Author: Joshua Steere, MD
Why does my knee click or pop?
Knees can make noise from time to time, especially knees with osteoarthritis. This can be from a variety of causes, most of which are not cause for alarm. In knees with osteoarthritis, the smooth cartilage surface on the end of the bone wears down and becomes damaged, making the ends of the bones uneven and rough. When the knee bends and straightens, these rough surfaces move past each other and can make a clicking or snapping sound. Osteoarthritis can also cause the lining of the knee joint to become thickened and inflamed. This is called synovitis. Sometimes clicking or snapping can be caused by this thickened synovium rubbing over the edges of the bones and knee cap. Concerning symptoms would be popping that leads to a significant amount of painful swelling or instances where the knee locks up and cannot be bent or straightened. These symptoms should be evaluated by your doctor.
Why is my knee swollen?
Many people with knee osteoarthritis will feel the knee swell from time to time. The knee joint normally contains a small amount of fluid called synovial fluid which helps lubricate the knee as it moves and provides nutrients to the cartilage. Knees with osteoarthritis, however, often make extra synovial fluid that can cause the knee to fill up and feel swollen and tight. After periods of increased activity, the swelling may increase if the knee is aggravated and painful. Sometimes the synovial lining of the joint can also become thickened and inflamed, causing the knee to feel puffy. Helpful treatments for knee swelling are compression stockings, ice, elevation, rest, and anti-inflammatory medications. Knee swelling can also be caused by other conditions such as traumatic injury, infection, or gout. Talk to your doctor if you have abnormal knee swelling.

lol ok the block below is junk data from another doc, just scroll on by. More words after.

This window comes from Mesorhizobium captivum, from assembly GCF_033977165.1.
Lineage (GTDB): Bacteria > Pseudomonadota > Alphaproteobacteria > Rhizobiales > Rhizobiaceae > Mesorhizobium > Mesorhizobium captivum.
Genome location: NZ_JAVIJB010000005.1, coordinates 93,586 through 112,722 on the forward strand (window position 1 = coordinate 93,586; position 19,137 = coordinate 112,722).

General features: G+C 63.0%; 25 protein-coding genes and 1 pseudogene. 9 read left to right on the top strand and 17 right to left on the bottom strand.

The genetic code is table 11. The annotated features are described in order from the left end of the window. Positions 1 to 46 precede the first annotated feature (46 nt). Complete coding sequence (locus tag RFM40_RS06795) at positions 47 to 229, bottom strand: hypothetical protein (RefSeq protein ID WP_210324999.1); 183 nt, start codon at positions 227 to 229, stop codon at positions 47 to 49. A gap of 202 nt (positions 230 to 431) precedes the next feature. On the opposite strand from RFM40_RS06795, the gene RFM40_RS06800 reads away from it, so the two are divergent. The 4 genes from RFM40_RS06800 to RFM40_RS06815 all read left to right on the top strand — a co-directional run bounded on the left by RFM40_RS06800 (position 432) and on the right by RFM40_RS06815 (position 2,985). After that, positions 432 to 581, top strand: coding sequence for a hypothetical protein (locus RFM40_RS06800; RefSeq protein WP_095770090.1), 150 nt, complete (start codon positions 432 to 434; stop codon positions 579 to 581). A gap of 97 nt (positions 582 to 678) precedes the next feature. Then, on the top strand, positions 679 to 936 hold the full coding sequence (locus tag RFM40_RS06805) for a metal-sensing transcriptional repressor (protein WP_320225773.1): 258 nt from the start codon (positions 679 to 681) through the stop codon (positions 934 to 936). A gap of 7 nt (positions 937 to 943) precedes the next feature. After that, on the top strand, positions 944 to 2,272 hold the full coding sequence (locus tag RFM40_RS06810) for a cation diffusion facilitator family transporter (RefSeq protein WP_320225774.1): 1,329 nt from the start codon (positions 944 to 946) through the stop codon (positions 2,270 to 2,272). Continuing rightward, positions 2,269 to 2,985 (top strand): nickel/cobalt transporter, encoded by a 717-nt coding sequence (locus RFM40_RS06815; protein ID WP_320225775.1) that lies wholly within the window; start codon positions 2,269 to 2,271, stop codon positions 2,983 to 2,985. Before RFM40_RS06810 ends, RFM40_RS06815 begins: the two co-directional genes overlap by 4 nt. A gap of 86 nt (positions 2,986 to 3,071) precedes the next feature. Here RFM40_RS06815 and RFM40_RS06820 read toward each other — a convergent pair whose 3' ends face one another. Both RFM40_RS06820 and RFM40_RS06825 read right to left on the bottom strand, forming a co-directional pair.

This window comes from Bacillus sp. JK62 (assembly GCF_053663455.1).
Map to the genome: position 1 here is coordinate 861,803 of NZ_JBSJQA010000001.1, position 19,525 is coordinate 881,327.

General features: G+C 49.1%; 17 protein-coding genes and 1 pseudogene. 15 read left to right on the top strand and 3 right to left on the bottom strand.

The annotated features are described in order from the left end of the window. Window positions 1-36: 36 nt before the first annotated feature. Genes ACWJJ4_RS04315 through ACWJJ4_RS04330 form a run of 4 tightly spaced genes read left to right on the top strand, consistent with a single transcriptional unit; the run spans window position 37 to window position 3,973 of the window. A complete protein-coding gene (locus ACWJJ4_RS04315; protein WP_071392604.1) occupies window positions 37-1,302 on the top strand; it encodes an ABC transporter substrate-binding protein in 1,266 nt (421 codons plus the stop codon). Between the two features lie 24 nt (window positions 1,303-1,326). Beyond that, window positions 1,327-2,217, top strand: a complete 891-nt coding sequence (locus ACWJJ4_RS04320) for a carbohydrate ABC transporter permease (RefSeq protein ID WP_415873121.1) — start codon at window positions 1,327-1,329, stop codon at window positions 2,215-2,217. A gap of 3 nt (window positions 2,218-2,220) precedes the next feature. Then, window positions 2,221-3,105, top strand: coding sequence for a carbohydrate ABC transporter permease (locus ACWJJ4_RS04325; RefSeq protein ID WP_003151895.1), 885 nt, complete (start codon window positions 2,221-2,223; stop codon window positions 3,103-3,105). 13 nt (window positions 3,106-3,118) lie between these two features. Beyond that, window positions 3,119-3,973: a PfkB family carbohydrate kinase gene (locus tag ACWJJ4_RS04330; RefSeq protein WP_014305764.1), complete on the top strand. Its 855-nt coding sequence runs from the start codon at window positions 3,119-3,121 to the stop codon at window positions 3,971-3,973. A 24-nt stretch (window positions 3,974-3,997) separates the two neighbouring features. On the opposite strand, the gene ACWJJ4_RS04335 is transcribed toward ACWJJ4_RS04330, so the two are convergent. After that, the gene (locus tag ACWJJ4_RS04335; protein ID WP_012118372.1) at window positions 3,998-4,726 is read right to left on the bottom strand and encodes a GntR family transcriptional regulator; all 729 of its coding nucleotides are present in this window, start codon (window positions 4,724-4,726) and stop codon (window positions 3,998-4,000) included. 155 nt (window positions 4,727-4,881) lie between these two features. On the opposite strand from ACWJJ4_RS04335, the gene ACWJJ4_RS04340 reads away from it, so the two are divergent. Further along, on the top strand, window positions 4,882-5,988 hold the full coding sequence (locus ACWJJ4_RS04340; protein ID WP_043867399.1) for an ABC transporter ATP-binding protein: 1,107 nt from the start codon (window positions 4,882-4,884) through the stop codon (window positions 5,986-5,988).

What is a Baker’s cyst?
A Baker’s cyst (also known as a popliteal cyst) is common in knees with osteoarthritis. If the knee has extra fluid from inflammation, that fluid can pool up in the back of the knee. When that fluid pools up, it can cause an outpouching of the joint capsule in the back of the knee. This outpouching is referred to as a Baker’s cyst. Though a Baker’s cyst is not dangerous, it can get larger or smaller depending how much fluid is in the knee. It can be uncomfortable and make the back of the knee feel tight. Draining the fluid is not routinely recommended because the fluid in the knee joint often flows back into the area. Treating the underlying osteoarthritis is often the best way to treat a Baker’s Cyst. This can reduce the inflammation and swelling that causes discomfort in the back of the knee.
Why does my knee give out?
Knees with painful osteoarthritis can sometimes feel like they give out or buckle. This is often caused by an involuntary response to pain where the quadriceps muscle becomes weak. The quadriceps muscle is in the front of the thigh. It attaches to the kneecap and helps keep the knee straight when walking. Just as the body will involuntarily pull the hand away from a hot surface, the body sometimes responds to pain in the knee by involuntarily making the quadriceps muscle give out. When this happens, the knee can feel unstable. This can be dangerous if it happens going down stairs or if it causes loss of balance. If this happens often, using an assistive device like a cane, crutches, or a walker can help prevent injury. Often these buckling episodes can be improved with pain control, reducing the inflammation in the knee, and strengthening the muscles around the knee with low impact exercise and/or physical therapy. The knee can also give out due to instability from a ligament injury or tendon injury, so consult with your doctor if the knee feels unstable or if you have had an injury.
If you are struggling with knee pain, please call (215) 918-7845 to schedule a consultation with one of our specialists.
These are other useful links for knee osteoarthritis:
American Academy of Orthopaedic Surgeons (AAOS) – Clinical Practice Guidelines on Treatment of Osteoarthritis of the Knee
American Association of Hip and Knee Surgeons (AAHKS) – Patient Care Library
American College of Rheumatology / Arthritis Foundation Guideline for the Management of Osteoarthritis of the Hand, Hip, and Knee.
US Department of Health and Human Services – Physical Activity Guidelines for Americans